How Automotive Dealers can Navigate the COVID-19 pandemic

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Over the past few months, the novel coronavirus has caused massive disruptions around the world, impacting the economy and people’s way of life. In turn, this has influenced how customers engage with brands, including the media that they consume and how they spend their free time.

Digital marketers need to understand these changing behaviors. This allows them to better engage with their current and prospective customers and continue to build relationships with consumers.

In the auto industry, building relationships is an important part of the process. Here is what auto dealers need to understand about thriving online during these unprecedented times.

How consumer behavior is changing

As the coronavirus continues to spread, people have begun to experience massive disruptions to their daily lives. People have become more restricted in their movements, which leads to greater time indoors, and more time engaging with digital content and watching TV. In South Korea,?Nielsen found that television?viewership shot up 17 percent. In Italy, the size of the TV audience increased by 6.5 percent, with hard-hit Lombardy seeing a 12 percent increase.

As the virus begins to spread in the United States, we see similar trends. In the Seattle area, television use increased 22 percent on March 11 compared to the week before. When New Yorkers went to telework, television consumption went up 8 percent.

Sports and events have been canceled across the country, which has wiped out viewership for sports channels. Instead, customers have begun to turn to online video.

Consumers today have begun to rely on digital media, search, and social even more than they did before, which means that this is not the time for businesses to go dark online, but to make strategic decisions based on new consumer behavior.

How Automotive Dealerships can continue to nurture consumer relationships

Car dealers can adjust to these changes in consumer behavior to nurture relationships with prospective customers. They can increase their ‘share of mind’, building a strong brand in the minds of their customers. Then, when people are ready to buy a car again, they will turn to this dealership to get started. Here are a few ideas to get started.

Explain what measures and precautions are being taken at the dealership

Let customers know that you prioritize the health of your employees and customers and do everything possible to protect them. Help those who might shop now or in the future know that your customers always come first in your mind.

Limit your hours and encourage appointments

Limiting your hours allows you to provide more direct engagement with your customers. Customers can shop confidently, knowing that fewer people will be there at the same time, and receive the personalized attention that helps them buy.

Reach out to old leads with new incentives

Past leads who did not buy may have an opportunity now to make a purchase with new, aggressive incentives that are being rolled out by most of the major manufacturers. Reach out to those who showed interest in the past to see if you can re-engage them. With a less chaotic schedule, they may be more receptive to what you have to say.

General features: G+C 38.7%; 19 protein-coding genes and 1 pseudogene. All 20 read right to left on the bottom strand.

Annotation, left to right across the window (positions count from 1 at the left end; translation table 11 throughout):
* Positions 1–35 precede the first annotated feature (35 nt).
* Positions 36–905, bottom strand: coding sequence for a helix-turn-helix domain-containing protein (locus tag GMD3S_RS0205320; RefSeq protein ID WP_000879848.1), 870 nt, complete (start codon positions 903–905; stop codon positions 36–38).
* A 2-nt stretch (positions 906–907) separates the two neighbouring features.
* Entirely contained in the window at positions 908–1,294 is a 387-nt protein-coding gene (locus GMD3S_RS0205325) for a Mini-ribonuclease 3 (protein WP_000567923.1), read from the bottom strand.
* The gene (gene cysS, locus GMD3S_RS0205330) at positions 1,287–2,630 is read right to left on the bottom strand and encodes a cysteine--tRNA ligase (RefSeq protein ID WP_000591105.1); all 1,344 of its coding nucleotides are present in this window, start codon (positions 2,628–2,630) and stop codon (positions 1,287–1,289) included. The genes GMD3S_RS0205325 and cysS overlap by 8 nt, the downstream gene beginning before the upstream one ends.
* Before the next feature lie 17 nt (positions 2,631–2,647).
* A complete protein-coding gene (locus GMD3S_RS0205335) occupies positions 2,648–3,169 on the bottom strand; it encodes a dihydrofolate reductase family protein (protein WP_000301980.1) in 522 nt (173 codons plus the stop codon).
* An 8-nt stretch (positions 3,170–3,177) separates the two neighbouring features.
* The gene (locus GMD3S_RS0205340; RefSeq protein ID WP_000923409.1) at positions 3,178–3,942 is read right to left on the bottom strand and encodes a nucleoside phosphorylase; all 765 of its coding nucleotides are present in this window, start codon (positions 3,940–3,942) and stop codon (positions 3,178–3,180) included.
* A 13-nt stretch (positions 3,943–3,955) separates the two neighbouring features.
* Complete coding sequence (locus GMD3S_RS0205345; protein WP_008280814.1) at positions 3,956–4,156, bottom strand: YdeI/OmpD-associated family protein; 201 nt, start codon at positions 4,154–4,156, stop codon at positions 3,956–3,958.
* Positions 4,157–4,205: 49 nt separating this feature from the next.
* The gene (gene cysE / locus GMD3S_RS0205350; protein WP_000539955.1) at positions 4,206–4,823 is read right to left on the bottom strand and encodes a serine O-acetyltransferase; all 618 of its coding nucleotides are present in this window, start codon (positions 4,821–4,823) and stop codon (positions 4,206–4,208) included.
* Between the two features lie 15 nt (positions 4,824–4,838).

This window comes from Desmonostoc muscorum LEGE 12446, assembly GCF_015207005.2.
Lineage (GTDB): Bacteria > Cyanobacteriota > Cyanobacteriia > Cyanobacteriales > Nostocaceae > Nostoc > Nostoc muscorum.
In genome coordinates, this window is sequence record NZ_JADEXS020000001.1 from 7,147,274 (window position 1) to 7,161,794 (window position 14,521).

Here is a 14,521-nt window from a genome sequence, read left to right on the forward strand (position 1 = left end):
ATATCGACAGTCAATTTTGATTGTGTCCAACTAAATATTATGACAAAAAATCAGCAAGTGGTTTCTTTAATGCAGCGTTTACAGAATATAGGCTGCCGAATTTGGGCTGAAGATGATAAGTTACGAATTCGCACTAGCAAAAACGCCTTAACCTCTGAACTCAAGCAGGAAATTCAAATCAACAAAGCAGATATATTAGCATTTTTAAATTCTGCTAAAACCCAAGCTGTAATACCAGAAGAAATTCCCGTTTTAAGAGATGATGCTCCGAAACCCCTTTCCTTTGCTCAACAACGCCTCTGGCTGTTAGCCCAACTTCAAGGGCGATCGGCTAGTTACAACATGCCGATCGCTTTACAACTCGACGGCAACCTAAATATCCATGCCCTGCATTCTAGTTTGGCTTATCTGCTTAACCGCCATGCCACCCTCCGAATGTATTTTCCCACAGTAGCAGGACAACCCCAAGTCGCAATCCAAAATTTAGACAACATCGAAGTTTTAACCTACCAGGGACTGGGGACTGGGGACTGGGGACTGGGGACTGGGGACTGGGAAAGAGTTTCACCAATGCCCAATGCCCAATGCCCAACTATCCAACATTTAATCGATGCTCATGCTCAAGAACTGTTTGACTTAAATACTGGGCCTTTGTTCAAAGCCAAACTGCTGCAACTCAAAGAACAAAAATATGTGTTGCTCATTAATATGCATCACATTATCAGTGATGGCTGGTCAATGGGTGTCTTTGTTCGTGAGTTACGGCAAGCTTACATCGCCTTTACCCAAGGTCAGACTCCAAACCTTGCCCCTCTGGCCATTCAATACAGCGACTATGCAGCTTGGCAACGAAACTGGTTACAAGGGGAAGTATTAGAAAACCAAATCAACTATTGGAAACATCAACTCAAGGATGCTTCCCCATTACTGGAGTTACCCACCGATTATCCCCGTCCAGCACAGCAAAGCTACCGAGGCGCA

Delivering test drives

As potential customers now find themselves with more free time, they may be more interested in buying a car. Make the process even easier for them, and reduce their worries about entering your dealership, by bringing the test drive right to them.

Facetime with customers to do vehicle walk-arounds

Get the buying process started with those in the market for a car by helping them see your inventory up close, without having to come to the dealership. As people feel more anxious about shopping, you can alleviate their concerns by giving them a walk around that gets them up close to the car but doesn’t require their attendance.

Sending videos of vehicle walk-arounds to customers

As you do walk-arounds of your vehicle inventory, record it and use the videos to give other leads an up-close look at your cars and encourage them to consider a purchase.

Offer pick up and drop off options for service customers

Customers trying to practice the recommended social distancing may still need their cars serviced. By offering them pick up and drop off services, you can encourage them to engage with your service department while also minimizing their risk.

Reach out to existing customers from the GM/owners

Take this opportunity to let your customers know that you are right there beside them to build solidarity. Use email and social media to let them know that your dealership is doing your part.

The new coronavirus sweeping the nation has presented a number of challenges for businesses and customers across all industries, including the auto industry. Understanding what we can do about these problems can help you engage with your customers and use this time to still promote your business in the minds of customers.

Written by

Christian Ferrer

Christian serves as VP of Automotive Sales and Marketing for Demand Local. Christian has been with Demand Local since April of 2010 where he partners with dealer groups and ad agencies providing new and innovative digital marketing strategies that help clients grow their brand, market share and profit margins.

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